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NASA Ground team stands by for Pluto fly-by confirmation signal from New Horizons

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NASA’s New Horizons spacecraft is expected to radio home any minute now. We're watching on NASA TV. The moment will end a nearly 22-hour radio blackout as the probe focused on a series of close-up observations of Pluto and its moons.

From SpaceFlight Now:

Engineers expect to lock on to a carrier signal, then start receiving housekeeping data on the status of the New Horizons spacecraft. No science data will come down during Tuesday night’s pass.

“The reason why you’re not seeing more things immediately is because the spacecraft is spending all its time making the observations of the Pluto system,” says Hal Weaver, New Horizons’ project sciences from the Johns Hopkins University Applied Physics Laboratory in Laurel, Maryland. “That’s what we wanted to do. Of course, you want to optimize the scientific return from the mission.

A signal from New Horizons will be a celebratory moment for the hundreds of engineers and scientists working on the mission. The cessation of communications was part of the plan going into the flyby because New Horizons carries a fixed antenna, meaning mission managers have to choose between contacting Earth and conducting scientific work at Pluto.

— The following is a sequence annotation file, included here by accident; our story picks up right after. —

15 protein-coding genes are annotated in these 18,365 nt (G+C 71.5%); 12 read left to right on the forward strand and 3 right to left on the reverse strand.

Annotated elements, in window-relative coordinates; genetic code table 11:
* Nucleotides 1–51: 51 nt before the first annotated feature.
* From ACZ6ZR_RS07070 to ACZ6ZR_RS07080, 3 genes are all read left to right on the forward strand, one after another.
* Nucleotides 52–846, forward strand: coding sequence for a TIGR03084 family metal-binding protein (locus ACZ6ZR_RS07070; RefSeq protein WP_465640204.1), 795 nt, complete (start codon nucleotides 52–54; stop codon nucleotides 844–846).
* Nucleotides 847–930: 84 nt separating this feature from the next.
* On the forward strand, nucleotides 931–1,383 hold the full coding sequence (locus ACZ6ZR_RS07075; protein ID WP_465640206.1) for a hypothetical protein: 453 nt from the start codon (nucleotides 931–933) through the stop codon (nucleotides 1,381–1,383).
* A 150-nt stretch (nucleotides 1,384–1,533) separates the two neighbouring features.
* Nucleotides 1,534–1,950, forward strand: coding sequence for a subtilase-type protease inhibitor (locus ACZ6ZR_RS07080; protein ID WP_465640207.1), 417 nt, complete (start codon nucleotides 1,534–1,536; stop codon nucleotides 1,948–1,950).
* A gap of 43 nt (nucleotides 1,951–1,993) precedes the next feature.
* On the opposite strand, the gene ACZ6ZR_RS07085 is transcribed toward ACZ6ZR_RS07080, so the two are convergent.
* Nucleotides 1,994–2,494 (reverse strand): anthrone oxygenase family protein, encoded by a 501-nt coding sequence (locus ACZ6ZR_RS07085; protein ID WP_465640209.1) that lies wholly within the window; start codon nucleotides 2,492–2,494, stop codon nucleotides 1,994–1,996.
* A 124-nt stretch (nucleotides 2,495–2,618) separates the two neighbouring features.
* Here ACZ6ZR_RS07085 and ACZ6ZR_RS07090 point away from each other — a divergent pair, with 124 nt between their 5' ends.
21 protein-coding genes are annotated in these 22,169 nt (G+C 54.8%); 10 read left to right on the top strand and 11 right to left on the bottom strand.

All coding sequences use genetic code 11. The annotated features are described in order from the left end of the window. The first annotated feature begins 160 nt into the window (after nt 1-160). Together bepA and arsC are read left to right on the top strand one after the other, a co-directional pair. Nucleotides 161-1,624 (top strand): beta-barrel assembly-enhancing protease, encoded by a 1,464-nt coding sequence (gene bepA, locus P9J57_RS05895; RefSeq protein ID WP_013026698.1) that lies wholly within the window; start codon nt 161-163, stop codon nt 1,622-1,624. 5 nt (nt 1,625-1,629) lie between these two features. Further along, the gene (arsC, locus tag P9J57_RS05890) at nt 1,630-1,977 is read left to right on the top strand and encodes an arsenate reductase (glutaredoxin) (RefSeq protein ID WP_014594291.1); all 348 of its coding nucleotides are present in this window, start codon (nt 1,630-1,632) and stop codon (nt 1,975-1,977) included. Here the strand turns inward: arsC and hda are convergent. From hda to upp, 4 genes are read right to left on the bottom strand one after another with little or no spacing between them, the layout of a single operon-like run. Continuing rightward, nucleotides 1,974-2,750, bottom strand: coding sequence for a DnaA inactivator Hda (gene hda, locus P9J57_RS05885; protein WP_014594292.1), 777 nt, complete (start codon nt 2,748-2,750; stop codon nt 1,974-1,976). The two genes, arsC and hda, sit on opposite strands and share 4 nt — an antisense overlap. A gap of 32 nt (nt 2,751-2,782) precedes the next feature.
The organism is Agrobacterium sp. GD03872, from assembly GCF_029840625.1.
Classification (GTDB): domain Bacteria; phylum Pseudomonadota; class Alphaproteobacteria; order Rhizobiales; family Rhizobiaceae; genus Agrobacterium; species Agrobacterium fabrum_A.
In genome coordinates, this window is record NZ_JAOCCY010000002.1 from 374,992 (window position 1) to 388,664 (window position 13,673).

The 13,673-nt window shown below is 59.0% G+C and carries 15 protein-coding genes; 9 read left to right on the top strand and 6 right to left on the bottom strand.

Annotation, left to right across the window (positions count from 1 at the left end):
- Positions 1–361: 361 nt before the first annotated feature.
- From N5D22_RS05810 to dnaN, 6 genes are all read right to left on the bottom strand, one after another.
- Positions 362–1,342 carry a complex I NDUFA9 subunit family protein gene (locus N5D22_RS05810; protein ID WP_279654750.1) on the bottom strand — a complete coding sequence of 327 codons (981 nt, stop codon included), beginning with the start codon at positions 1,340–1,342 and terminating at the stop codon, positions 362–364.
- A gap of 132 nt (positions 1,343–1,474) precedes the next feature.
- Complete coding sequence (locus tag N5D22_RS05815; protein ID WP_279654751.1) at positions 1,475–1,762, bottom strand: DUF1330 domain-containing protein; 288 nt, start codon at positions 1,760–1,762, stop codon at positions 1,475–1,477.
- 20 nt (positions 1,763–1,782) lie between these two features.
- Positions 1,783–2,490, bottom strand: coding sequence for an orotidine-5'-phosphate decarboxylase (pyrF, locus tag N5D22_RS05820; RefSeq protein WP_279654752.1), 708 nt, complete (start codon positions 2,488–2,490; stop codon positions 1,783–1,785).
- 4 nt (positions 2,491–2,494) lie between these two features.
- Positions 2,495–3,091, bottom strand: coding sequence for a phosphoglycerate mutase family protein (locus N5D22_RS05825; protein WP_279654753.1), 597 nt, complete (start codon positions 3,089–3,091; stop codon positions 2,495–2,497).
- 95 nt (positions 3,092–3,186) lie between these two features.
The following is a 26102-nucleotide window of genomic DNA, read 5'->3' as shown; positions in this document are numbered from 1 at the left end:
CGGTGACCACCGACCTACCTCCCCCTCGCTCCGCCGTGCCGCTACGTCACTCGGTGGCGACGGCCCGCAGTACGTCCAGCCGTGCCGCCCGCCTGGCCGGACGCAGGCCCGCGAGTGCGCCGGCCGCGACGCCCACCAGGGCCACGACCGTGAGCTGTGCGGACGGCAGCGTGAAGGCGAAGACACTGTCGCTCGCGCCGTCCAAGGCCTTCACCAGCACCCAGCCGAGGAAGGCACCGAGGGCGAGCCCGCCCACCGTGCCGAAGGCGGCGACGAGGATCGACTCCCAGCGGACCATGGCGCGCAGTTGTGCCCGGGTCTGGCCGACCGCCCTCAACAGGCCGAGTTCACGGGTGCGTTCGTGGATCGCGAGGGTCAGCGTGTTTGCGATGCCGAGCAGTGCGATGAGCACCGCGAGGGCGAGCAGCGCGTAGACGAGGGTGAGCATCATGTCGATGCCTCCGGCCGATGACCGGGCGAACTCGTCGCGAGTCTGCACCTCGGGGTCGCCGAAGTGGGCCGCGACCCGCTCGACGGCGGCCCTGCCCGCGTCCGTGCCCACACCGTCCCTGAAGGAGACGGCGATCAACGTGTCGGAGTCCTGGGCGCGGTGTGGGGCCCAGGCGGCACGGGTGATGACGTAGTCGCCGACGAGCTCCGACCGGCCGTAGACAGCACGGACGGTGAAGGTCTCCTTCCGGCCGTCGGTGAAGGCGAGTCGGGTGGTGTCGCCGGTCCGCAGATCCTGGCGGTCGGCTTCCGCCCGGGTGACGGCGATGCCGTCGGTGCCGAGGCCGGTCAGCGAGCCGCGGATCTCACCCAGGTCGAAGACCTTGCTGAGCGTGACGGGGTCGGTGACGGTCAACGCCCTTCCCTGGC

Watch live: Ground team standing by for New Horizons signal

Clyde William Tombaugh (February 4, 1906 – January 17, 1997) was an American astronomer. Although he is best known for discovering the dwarf planet Pluto in 1930.


Clyde William Tombaugh (February 4, 1906 – January 17, 1997) was an American astronomer. Although he is best known for discovering the dwarf planet Pluto in 1930.

Close-up images of Charon, Pluto's mysterious moon

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A cold and distant place, imaged for the first time from a distance seemingly within reach.

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Watch: NASA celebrates 50 years of planetary science awesomeness

On July 14, 2015, New Horizons will take the first close-up pictures of Pluto, exactly 50 years to the day after Mariner 4 flew by Mars and took the first close-up pictures ever of another planet.

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Epic photo of the International Space Station passing in front of the moon

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International Space Station over Australia,” by Dylan O'Donnell.